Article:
Civic officials from a southern Manitoba town inundated with asylum seekers say they've been given assurances they'll get some help from other levels of government as they struggle to ensure their small community remains safe and welcoming.
Politicians in Emerson, Man., met with the RCMP, representatives from the federal and provincial governments, and the Canada Border Services Agency on Thursday to address concerns after 22 refugee claimants walked over from the United States on the weekend.
"My initial concerns have gone away for now with reassurances," Emerson Reeve Greg Janzen said at a news conference after the meeting.
"If there is an influx of bigger groups, [we've been] assured they will have the manpower to handle the influx of refugees."
Brenda Piett, an Emerson emergency co-ordinator volunteer, received a call early last Saturday morning from border officials who had been overwhelmed by a group of 19 claimants. Ms. Piett opened the town hall to the refugees to provide them with makeshift beds and food. Officials, however, did not stay to monitor the asylum-seekers.
"The protocol now will be that [officials] will rent our complex and watch the people," said Mr. Janzen, who added that his safety concerns had been eased by hearing the lengths to which the RCMP and CBSA go to vet and screen any border-crossers.
Canada is signatory to the United Nations Convention on Refugees, which prohibits criminalizing entry to a country for those seeking asylum. So while the refugee claimants are indeed illegal, they are not being criminalized by the RCMP with charges.
"When we encounter those individuals, we do a search, we screen, we identify, [we fingerprint] … these are not unknown people we are housing," RCMP spokeswoman Tara Seel said.
The number of refugee claimants illegally crossing into Manitoba so far in the 2016-17 fiscal year is at 403, up from 68 in 2013-14, according to CBSA numbers. Most were from African countries, especially Somalia.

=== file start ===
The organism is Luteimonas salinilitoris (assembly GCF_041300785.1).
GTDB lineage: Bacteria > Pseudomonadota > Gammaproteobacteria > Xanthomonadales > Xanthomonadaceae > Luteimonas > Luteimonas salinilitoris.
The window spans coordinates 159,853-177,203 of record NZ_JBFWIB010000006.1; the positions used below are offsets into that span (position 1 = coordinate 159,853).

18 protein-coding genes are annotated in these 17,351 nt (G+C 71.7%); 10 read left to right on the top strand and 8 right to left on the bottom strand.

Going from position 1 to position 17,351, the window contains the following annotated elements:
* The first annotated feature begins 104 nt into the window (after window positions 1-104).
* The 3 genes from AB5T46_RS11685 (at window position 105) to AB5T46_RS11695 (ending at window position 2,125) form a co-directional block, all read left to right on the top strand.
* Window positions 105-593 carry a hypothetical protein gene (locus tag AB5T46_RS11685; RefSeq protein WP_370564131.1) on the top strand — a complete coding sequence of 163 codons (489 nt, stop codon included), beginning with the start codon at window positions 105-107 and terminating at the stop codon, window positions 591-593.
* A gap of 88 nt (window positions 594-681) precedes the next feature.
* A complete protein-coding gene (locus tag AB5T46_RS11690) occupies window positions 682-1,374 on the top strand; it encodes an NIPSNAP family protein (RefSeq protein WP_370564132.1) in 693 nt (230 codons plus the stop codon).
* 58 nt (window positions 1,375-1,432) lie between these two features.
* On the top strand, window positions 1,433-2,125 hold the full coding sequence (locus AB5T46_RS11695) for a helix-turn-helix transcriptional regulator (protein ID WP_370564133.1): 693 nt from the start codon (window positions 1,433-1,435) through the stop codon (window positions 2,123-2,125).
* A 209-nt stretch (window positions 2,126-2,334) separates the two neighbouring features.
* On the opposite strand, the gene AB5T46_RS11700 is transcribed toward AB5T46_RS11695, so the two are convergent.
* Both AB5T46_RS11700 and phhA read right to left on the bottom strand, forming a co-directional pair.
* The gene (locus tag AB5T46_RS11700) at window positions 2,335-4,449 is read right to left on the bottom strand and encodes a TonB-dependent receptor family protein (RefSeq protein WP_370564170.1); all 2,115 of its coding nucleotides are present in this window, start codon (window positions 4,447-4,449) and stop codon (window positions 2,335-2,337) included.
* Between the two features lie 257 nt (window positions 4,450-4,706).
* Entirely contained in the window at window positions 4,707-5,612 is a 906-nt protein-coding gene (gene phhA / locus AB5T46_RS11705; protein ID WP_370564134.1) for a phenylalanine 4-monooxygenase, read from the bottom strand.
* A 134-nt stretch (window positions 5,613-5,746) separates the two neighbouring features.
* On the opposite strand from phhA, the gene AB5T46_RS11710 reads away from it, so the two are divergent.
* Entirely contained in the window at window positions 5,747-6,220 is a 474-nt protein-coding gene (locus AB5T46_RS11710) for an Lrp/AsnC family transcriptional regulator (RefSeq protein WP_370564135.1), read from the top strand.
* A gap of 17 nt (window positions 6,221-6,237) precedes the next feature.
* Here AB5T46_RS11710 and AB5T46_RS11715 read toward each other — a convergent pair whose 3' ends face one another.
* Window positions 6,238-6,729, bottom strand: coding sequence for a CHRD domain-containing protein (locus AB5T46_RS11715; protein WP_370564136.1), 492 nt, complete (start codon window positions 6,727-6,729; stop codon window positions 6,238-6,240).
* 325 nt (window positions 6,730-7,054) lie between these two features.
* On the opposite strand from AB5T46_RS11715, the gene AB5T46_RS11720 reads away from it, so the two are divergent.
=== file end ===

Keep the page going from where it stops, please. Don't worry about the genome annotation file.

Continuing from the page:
The RCMP are responsible for patrolling the border outside of official ports. The force said Thursday that it's increasing resources in the Emerson area to intercept border-jumpers and take them to officials should they make a refugee claim.
Ms. Seel said officers have no power to turn such people back, only apprehend them after they cross.
An increasing number of refugee claimants, mostly from African countries such as Somalia and Ghana, have been risking freezing temperatures and walking through farmers' fields to get over the border and into Emerson in the past few months.
Wayne Pfiel works six days a week as a bartender at the Emerson Hotel, the first stop for many refugee claimants after they get over the border.
He said of the 40 or so refugees he's greeted in the hotel's front lobby since starting the job three years ago, 25 to 30 have come in the months after the Nov. 8 U.S. election.
"They're cold. They're wearing their winter boots and their winter gear, but they're cold," he said, adding many come suffering from frostbite.
"They end up taking their boots and socks off right in the lobby, or else I'll let them in the bar and offer them a coffee and something to eat.
"I feel sad for them. They're walking through the fields and they're walking in the cold."
Rita Chahal is executive director of Manitoba Interfaith Immigration Council (MIIC). She took part in the Emerson meeting, and brought blankets and first-aid supplies to equip the town to aid future border-crossers.
Ms. Chahal's organization runs three provincially funded welcome centres in Winnipeg where new refugee claimants can find accommodation until they are processed. But those centres are maxed out, a situation Ms. Chahal has called "critical."
"Once they get to Winnipeg, that's where the challenge is, the housing side is not there," said Abdi Ahmed of the Immigration Partnership Winnipeg, who has been working with three of the 22 recent Emerson asylum seekers.
Mr. Ahmed and other immigration advocates want the federal government to temporarily suspend the Safe Third Country Agreement, which requires refugee claimants to request protection in the first safe country they arrive in, unless they qualify for an exception. This agreement is one reason why would-be refugees are crossing the border without making refugee claims through the normal avenues, advocates say.
Officials in Emerson are expecting the influx to continue or increase, particularly in the wake of U.S. President Donald Trump's executive order on immigration and refugees.
Thursday, a federal appeals court declined to reinstate Mr. Trump's immigration ban, which was welcome news to Mr. Ahmed.
"It's great news … a lot of refugees in the U.S., they're living in fear because they can be rounded up and deported back to Somalia at any time, this gives people some breathing room."
With reports from The Canadian Press